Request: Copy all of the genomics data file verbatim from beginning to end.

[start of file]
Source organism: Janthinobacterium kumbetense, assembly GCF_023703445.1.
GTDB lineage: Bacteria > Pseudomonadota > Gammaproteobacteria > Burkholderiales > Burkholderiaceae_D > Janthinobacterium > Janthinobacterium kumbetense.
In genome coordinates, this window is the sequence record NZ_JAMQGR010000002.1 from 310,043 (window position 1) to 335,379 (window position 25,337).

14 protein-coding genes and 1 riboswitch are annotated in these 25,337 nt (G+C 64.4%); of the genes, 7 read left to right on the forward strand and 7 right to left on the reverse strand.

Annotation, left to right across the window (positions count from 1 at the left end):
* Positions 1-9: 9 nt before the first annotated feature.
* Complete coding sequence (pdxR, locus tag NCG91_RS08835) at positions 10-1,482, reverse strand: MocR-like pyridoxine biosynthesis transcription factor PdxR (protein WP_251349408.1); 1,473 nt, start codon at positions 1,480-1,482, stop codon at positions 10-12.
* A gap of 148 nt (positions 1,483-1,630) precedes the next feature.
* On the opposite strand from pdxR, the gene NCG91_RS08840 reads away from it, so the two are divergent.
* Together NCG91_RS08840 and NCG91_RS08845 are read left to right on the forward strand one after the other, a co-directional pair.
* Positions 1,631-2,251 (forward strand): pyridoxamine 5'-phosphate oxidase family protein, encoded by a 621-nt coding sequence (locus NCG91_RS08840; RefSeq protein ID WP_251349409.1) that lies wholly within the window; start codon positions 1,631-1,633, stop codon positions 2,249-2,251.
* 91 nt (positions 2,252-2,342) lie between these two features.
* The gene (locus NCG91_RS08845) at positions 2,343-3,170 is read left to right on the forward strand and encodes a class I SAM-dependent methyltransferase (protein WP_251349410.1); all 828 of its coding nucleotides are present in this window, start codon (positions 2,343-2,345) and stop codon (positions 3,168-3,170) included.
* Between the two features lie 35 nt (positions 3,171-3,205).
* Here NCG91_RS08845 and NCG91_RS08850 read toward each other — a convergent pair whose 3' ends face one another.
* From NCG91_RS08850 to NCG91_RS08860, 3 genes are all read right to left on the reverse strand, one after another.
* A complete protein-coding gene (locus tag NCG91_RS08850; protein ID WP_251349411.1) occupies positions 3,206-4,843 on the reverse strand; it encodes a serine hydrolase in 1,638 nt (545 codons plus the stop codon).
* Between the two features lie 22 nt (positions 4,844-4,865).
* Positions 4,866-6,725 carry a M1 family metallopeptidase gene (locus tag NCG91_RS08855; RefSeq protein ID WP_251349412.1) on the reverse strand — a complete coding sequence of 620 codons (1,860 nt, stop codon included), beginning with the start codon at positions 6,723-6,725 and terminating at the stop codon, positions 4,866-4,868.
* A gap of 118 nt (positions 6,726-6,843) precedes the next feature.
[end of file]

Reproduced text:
Source organism: Janthinobacterium kumbetense, assembly GCF_023703445.1.
GTDB lineage: Bacteria > Pseudomonadota > Gammaproteobacteria > Burkholderiales > Burkholderiaceae_D > Janthinobacterium > Janthinobacterium kumbetense.
In genome coordinates, this window is the sequence record NZ_JAMQGR010000002.1 from 310,043 (window position 1) to 335,379 (window position 25,337).

14 protein-coding genes and 1 riboswitch are annotated in these 25,337 nt (G+C 64.4%); of the genes, 7 read left to right on the forward strand and 7 right to left on the reverse strand.

Annotation, left to right across the window (positions count from 1 at the left end):
* Positions 1-9: 9 nt before the first annotated feature.
* Complete coding sequence (pdxR, locus tag NCG91_RS08835) at positions 10-1,482, reverse strand: MocR-like pyridoxine biosynthesis transcription factor PdxR (protein WP_251349408.1); 1,473 nt, start codon at positions 1,480-1,482, stop codon at positions 10-12.
* A gap of 148 nt (positions 1,483-1,630) precedes the next feature.
* On the opposite strand from pdxR, the gene NCG91_RS08840 reads away from it, so the two are divergent.
* Together NCG91_RS08840 and NCG91_RS08845 are read left to right on the forward strand one after the other, a co-directional pair.
* Positions 1,631-2,251 (forward strand): pyridoxamine 5'-phosphate oxidase family protein, encoded by a 621-nt coding sequence (locus NCG91_RS08840; RefSeq protein ID WP_251349409.1) that lies wholly within the window; start codon positions 1,631-1,633, stop codon positions 2,249-2,251.
* 91 nt (positions 2,252-2,342) lie between these two features.
* The gene (locus NCG91_RS08845) at positions 2,343-3,170 is read left to right on the forward strand and encodes a class I SAM-dependent methyltransferase (protein WP_251349410.1); all 828 of its coding nucleotides are present in this window, start codon (positions 2,343-2,345) and stop codon (positions 3,168-3,170) included.
* Between the two features lie 35 nt (positions 3,171-3,205).
* Here NCG91_RS08845 and NCG91_RS08850 read toward each other — a convergent pair whose 3' ends face one another.
* From NCG91_RS08850 to NCG91_RS08860, 3 genes are all read right to left on the reverse strand, one after another.
* A complete protein-coding gene (locus tag NCG91_RS08850; protein ID WP_251349411.1) occupies positions 3,206-4,843 on the reverse strand; it encodes a serine hydrolase in 1,638 nt (545 codons plus the stop codon).
* Between the two features lie 22 nt (positions 4,844-4,865).
* Positions 4,866-6,725 carry a M1 family metallopeptidase gene (locus tag NCG91_RS08855; RefSeq protein ID WP_251349412.1) on the reverse strand — a complete coding sequence of 620 codons (1,860 nt, stop codon included), beginning with the start codon at positions 6,723-6,725 and terminating at the stop codon, positions 4,866-4,868.
* A gap of 118 nt (positions 6,726-6,843) precedes the next feature.